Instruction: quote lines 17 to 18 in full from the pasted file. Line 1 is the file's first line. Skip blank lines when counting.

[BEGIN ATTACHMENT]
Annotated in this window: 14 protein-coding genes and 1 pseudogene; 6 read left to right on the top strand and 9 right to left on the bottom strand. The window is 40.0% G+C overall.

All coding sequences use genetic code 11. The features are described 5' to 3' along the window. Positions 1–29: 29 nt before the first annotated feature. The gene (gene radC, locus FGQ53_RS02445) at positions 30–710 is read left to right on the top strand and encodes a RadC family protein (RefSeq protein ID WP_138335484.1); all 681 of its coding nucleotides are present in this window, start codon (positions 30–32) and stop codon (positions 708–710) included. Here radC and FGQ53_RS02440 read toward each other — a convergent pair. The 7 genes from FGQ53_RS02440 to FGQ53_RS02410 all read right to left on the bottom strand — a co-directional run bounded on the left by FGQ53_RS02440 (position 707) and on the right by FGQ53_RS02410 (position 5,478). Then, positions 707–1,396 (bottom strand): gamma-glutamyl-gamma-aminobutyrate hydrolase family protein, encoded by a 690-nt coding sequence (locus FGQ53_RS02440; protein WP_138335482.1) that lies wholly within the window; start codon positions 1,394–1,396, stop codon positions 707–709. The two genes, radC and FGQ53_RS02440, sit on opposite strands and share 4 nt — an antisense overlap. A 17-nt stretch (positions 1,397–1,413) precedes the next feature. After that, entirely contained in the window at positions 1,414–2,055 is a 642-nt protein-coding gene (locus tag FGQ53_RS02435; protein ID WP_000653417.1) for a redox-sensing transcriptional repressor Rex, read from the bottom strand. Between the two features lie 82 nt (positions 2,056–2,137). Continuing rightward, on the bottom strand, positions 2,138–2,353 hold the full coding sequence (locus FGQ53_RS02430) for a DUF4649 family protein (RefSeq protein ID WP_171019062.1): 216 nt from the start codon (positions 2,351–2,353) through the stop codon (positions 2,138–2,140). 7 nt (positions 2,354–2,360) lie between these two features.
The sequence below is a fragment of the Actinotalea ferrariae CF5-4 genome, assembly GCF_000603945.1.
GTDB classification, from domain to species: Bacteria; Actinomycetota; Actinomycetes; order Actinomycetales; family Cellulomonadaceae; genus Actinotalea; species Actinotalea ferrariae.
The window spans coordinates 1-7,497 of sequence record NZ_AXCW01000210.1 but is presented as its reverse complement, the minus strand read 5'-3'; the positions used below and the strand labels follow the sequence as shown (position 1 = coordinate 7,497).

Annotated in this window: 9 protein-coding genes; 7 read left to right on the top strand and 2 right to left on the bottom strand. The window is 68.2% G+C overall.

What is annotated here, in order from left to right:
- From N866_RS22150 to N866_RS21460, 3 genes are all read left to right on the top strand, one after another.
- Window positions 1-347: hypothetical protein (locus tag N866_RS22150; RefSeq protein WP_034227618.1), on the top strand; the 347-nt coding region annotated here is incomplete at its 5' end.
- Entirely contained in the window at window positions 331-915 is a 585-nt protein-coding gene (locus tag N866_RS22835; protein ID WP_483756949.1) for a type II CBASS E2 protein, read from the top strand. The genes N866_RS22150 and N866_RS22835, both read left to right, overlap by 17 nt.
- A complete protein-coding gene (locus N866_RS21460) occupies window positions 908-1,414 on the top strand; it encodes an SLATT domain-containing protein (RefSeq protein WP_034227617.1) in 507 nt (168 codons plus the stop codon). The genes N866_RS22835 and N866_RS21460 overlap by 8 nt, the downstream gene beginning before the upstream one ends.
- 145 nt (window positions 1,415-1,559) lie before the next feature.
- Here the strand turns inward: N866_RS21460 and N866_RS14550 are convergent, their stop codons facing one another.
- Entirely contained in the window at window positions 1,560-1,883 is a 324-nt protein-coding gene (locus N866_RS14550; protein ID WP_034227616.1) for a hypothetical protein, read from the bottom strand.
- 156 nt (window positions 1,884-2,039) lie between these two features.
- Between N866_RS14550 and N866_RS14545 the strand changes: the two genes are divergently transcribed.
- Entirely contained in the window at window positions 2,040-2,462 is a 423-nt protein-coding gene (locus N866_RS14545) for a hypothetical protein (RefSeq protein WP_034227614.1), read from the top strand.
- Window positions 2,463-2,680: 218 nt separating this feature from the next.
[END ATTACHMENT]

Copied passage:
- Entirely contained in the window at window positions 2,040-2,462 is a 423-nt protein-coding gene (locus N866_RS14545) for a hypothetical protein (RefSeq protein WP_034227614.1), read from the top strand.
- Window positions 2,463-2,680: 218 nt separating this feature from the next.